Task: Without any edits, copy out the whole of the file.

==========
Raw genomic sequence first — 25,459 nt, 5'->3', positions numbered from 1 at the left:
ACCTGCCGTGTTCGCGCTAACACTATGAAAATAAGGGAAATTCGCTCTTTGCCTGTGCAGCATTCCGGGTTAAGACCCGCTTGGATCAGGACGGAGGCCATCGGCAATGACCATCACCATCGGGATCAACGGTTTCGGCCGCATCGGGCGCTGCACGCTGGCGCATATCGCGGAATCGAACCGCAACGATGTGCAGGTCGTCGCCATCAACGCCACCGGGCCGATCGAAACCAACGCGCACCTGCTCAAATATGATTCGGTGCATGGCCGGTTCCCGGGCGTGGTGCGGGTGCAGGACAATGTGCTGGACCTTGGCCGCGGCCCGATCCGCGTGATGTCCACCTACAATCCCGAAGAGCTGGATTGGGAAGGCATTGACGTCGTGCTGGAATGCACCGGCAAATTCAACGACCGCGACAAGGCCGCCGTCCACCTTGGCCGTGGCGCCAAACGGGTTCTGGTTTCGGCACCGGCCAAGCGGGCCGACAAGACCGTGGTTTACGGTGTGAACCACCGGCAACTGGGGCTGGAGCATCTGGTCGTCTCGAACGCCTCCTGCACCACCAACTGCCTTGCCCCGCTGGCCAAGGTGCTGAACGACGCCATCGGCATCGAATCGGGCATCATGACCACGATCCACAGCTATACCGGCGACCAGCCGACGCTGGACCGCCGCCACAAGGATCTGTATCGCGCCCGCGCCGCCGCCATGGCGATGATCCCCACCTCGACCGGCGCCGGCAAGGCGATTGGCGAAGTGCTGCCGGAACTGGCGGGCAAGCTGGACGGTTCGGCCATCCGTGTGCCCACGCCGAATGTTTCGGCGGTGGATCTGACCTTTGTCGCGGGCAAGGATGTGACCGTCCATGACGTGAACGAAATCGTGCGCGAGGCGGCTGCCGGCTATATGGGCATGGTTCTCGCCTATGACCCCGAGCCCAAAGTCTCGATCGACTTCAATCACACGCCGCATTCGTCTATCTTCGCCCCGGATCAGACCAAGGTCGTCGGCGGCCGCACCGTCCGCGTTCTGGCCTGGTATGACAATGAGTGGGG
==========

Raw genomic sequence first — 25,459 nt, 5'->3', positions numbered from 1 at the left:
ACCTGCCGTGTTCGCGCTAACACTATGAAAATAAGGGAAATTCGCTCTTTGCCTGTGCAGCATTCCGGGTTAAGACCCGCTTGGATCAGGACGGAGGCCATCGGCAATGACCATCACCATCGGGATCAACGGTTTCGGCCGCATCGGGCGCTGCACGCTGGCGCATATCGCGGAATCGAACCGCAACGATGTGCAGGTCGTCGCCATCAACGCCACCGGGCCGATCGAAACCAACGCGCACCTGCTCAAATATGATTCGGTGCATGGCCGGTTCCCGGGCGTGGTGCGGGTGCAGGACAATGTGCTGGACCTTGGCCGCGGCCCGATCCGCGTGATGTCCACCTACAATCCCGAAGAGCTGGATTGGGAAGGCATTGACGTCGTGCTGGAATGCACCGGCAAATTCAACGACCGCGACAAGGCCGCCGTCCACCTTGGCCGTGGCGCCAAACGGGTTCTGGTTTCGGCACCGGCCAAGCGGGCCGACAAGACCGTGGTTTACGGTGTGAACCACCGGCAACTGGGGCTGGAGCATCTGGTCGTCTCGAACGCCTCCTGCACCACCAACTGCCTTGCCCCGCTGGCCAAGGTGCTGAACGACGCCATCGGCATCGAATCGGGCATCATGACCACGATCCACAGCTATACCGGCGACCAGCCGACGCTGGACCGCCGCCACAAGGATCTGTATCGCGCCCGCGCCGCCGCCATGGCGATGATCCCCACCTCGACCGGCGCCGGCAAGGCGATTGGCGAAGTGCTGCCGGAACTGGCGGGCAAGCTGGACGGTTCGGCCATCCGTGTGCCCACGCCGAATGTTTCGGCGGTGGATCTGACCTTTGTCGCGGGCAAGGATGTGACCGTCCATGACGTGAACGAAATCGTGCGCGAGGCGGCTGCCGGCTATATGGGCATGGTTCTCGCCTATGACCCCGAGCCCAAAGTCTCGATCGACTTCAATCACACGCCGCATTCGTCTATCTTCGCCCCGGATCAGACCAAGGTCGTCGGCGGCCGCACCGTCCGCGTTCTGGCCTGGTATGACAATGAGTGGGG